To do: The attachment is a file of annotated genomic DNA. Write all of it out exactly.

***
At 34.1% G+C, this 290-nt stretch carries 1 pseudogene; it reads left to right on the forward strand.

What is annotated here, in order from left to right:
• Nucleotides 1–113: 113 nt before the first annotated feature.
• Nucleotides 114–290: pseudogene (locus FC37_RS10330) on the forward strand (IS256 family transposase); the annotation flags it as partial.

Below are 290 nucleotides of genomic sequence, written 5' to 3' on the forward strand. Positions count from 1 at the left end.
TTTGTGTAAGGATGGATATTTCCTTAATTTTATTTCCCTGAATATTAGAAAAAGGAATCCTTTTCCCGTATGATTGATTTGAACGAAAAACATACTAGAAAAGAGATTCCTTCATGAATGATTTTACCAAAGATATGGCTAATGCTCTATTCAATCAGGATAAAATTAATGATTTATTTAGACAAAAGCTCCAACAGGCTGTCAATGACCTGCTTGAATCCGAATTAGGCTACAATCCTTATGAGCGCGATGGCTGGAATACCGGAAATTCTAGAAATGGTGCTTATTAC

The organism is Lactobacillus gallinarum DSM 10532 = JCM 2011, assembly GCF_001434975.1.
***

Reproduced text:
At 34.1% G+C, this 290-nt stretch carries 1 pseudogene; it reads left to right on the forward strand.

What is annotated here, in order from left to right:
• Nucleotides 1–113: 113 nt before the first annotated feature.
• Nucleotides 114–290: pseudogene (locus FC37_RS10330) on the forward strand (IS256 family transposase); the annotation flags it as partial.

Below are 290 nucleotides of genomic sequence, written 5' to 3' on the forward strand. Positions count from 1 at the left end.
TTTGTGTAAGGATGGATATTTCCTTAATTTTATTTCCCTGAATATTAGAAAAAGGAATCCTTTTCCCGTATGATTGATTTGAACGAAAAACATACTAGAAAAGAGATTCCTTCATGAATGATTTTACCAAAGATATGGCTAATGCTCTATTCAATCAGGATAAAATTAATGATTTATTTAGACAAAAGCTCCAACAGGCTGTCAATGACCTGCTTGAATCCGAATTAGGCTACAATCCTTATGAGCGCGATGGCTGGAATACCGGAAATTCTAGAAATGGTGCTTATTAC

The organism is Lactobacillus gallinarum DSM 10532 = JCM 2011, assembly GCF_001434975.1.